So does PETA. That’s why the two were fired. So I don’t see where the disagreement lies.

    If this blog has taught us anything, it is that “widespread perception[s]” are often wrong. PETA constantly talks about how “no-kill” shelters increase suffering of animals. A simple search of their site in fact shows tons of “exposés” of “no-kill” shelters.

    http://www.peta.org/b/thepetafiles/archive/2012/02/09/the-blurry-line-between-no-kill-and-hoarders.aspx

    http://www.peta.org/tv/videos/investigations-companion-animals/110872669001.aspx

    http://www.peta.org/tv/videos/peta2-investigations/1472101340001.aspx

    PETA is not, and never claimed to be, exclusively an organization that runs animal shelters. Everyone knows it as an advocacy group, mainly one that uses tons of celebrities and “media whoring” (their term, not mine). To say people think of it as a no-kill shelter is just wrong.

    They do, however, run some programs that help pets directly. They go to homes in low-income neighborhoods and look at the animals they own. If they need a better dog house, they give them a dog house. If they need straw, they give them straw. If they are visibly sick, they give them medical care. Thus, only the sickest animals actually get admitted to the shelter. That’s why I asked what the euthanasia rate for very sick animals is.

    The film “I Am An Animal” has one such example.

    We’re skeptics, people. Start being skeptical.

  8. #8 Calli Arcale
    April 25, 2012

    Everyone knows it as an advocacy group, mainly one that uses tons of celebrities and “media whoring” (their term, not mine).

    Everyone except the people interviewed in the news coverage of the incident, that is. They all expressed great shock.

    I think you are a bit naive of the general population if you think they’re all that well informed. Most people I meet are not skeptics. Most people I meet think of PETA as some sort of slightly kooky but otherwise harmless bunch of cuddly animal supporters who occasionally get naked and a bit silly on the subject of veganism. That you don’t apparently meet these people doesn’t mean they don’t exist.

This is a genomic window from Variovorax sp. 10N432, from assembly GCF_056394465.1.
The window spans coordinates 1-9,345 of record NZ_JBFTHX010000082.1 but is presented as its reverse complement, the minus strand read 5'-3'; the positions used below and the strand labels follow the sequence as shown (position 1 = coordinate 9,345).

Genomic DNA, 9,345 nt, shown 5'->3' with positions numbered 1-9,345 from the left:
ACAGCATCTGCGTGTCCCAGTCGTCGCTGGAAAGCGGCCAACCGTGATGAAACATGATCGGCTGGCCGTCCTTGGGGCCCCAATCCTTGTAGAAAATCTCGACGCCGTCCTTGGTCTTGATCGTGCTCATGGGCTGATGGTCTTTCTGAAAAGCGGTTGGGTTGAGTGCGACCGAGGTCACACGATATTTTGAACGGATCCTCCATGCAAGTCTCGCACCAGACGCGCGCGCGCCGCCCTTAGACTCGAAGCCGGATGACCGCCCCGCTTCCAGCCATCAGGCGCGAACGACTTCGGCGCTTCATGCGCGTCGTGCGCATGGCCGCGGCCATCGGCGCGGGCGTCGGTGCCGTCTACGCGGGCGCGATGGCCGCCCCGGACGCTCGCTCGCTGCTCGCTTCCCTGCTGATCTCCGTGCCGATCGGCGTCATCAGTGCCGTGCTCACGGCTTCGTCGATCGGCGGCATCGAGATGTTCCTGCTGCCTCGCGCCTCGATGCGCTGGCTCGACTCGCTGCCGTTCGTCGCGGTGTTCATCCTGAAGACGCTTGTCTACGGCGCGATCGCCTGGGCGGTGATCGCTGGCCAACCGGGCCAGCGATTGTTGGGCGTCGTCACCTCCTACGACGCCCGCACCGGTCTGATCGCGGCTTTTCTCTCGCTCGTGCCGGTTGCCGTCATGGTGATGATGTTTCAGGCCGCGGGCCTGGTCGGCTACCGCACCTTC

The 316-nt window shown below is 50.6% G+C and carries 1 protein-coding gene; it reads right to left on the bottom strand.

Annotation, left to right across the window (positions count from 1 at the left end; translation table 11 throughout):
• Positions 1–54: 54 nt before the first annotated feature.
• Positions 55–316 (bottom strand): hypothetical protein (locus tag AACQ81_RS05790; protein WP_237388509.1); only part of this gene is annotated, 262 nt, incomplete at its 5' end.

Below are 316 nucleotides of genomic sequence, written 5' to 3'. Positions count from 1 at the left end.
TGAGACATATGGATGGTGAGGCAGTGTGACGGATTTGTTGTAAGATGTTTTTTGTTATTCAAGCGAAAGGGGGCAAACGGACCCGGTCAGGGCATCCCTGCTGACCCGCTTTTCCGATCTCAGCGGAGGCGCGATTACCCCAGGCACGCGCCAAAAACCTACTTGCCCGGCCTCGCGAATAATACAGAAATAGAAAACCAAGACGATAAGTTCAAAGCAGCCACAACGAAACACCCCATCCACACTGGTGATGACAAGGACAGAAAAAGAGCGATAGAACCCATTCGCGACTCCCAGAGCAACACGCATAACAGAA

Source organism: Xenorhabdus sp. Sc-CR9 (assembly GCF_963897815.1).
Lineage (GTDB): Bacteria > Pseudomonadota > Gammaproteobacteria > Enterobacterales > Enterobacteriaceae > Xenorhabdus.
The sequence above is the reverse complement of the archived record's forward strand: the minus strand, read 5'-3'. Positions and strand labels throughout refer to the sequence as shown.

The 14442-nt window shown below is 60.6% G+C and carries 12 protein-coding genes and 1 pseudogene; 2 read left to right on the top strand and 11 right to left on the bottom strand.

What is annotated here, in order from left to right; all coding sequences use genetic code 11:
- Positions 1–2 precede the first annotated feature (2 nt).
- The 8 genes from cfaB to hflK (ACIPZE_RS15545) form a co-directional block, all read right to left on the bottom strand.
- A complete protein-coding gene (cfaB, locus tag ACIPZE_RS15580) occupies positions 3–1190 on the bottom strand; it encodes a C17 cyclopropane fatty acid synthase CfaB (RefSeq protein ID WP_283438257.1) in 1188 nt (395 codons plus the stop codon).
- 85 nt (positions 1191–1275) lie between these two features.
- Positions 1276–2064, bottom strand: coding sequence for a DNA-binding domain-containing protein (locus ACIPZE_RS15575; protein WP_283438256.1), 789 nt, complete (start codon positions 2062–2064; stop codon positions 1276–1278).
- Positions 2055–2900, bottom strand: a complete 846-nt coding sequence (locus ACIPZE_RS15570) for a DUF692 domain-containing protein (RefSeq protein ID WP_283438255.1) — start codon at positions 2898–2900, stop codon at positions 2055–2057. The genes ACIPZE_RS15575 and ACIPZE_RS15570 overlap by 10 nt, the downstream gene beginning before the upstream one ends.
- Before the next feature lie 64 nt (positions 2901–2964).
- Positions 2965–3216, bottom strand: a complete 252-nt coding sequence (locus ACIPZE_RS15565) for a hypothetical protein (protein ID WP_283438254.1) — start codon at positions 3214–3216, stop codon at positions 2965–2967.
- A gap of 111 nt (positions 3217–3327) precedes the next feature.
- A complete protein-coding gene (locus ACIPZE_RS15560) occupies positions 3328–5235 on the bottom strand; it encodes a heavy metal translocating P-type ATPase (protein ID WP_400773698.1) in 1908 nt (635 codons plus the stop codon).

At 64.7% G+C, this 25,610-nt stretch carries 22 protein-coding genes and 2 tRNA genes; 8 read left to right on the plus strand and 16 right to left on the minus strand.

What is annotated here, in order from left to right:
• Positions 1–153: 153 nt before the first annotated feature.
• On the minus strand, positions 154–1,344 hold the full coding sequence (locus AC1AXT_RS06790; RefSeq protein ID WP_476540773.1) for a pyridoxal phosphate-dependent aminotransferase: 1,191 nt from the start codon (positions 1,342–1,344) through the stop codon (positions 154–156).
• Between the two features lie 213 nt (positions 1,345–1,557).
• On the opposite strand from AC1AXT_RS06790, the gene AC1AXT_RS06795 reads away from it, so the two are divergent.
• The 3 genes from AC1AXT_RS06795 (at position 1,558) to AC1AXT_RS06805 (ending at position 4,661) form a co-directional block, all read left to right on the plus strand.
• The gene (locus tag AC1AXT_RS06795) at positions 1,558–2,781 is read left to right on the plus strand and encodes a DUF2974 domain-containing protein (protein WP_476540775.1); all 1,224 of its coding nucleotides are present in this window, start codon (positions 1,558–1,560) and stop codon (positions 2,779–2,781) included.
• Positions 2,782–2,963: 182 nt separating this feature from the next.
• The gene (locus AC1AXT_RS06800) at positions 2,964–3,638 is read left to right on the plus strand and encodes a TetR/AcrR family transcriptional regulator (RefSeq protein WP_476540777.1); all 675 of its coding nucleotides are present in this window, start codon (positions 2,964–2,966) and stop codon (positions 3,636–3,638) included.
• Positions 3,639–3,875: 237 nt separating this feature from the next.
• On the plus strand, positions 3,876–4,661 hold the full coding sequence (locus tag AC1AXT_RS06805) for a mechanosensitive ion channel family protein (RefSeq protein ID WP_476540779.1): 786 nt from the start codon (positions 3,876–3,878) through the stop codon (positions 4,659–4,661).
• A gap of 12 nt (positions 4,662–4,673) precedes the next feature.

9. #9 MarkH
    April 26, 2012

    “Finally, a note about the HSUS and PETA. They are not for animal welfare. They are for animal liberation.”

    Regarding HSUS, we need a citation on that.

    “Likewise PETAs shelters euthanize 95% of the animals they receive, they are not interested in promoting pet adoption.”

    A truly skeptical blog would ask a) What is average euthanasia rate of an animal shelter? b) If a shelter specializes in sick animals, as PETA’s does, what is it’s euthanasia rate? and c) How many animals has PETA saved through that same program, which emphasizes helping the pet owner, not taking pets away?

    About HSUS and my claim that they are not involved in animal welfare but liberation. Well for one, they engage in an outrageously dishonest ad campaign to generate revenue which shows animals that are sick or pathetic, and sell themselves as a rescue organization but less than 1% of their money goes to rescue or shelters. Their mailings asking for cash are similarly smarmy suggesting that funds to HSUS will go to rescue animals. Granted, the CFF is the one shouting it from the rooftops, and one should be suspicious of yet another advocacy organization, but it is a fact demonstrated on publicly-available forms they have to submit as a non-profit and from documentation from the mailings HSUS sends out. That should be enough to hang them right there as despicable, raising millions of dollars under the guise of being a rescuer then spending the money on lawyers and for things most pet owners would disagree with. From humane watch:

    But no lobbyists at all are mentioned in HSUS’s TV ads—and hardly a whisper of its lobbyists’ objectives is heard. In addition to its direct lobbying expenditures, HSUS spent $6 million between 2005 and 2009 on political front groups designed to attack livestock farmers at the ballot box. HSUS’s ultimate goal for animal agriculture, in one former VP’s words, is to “get rid of the industry.”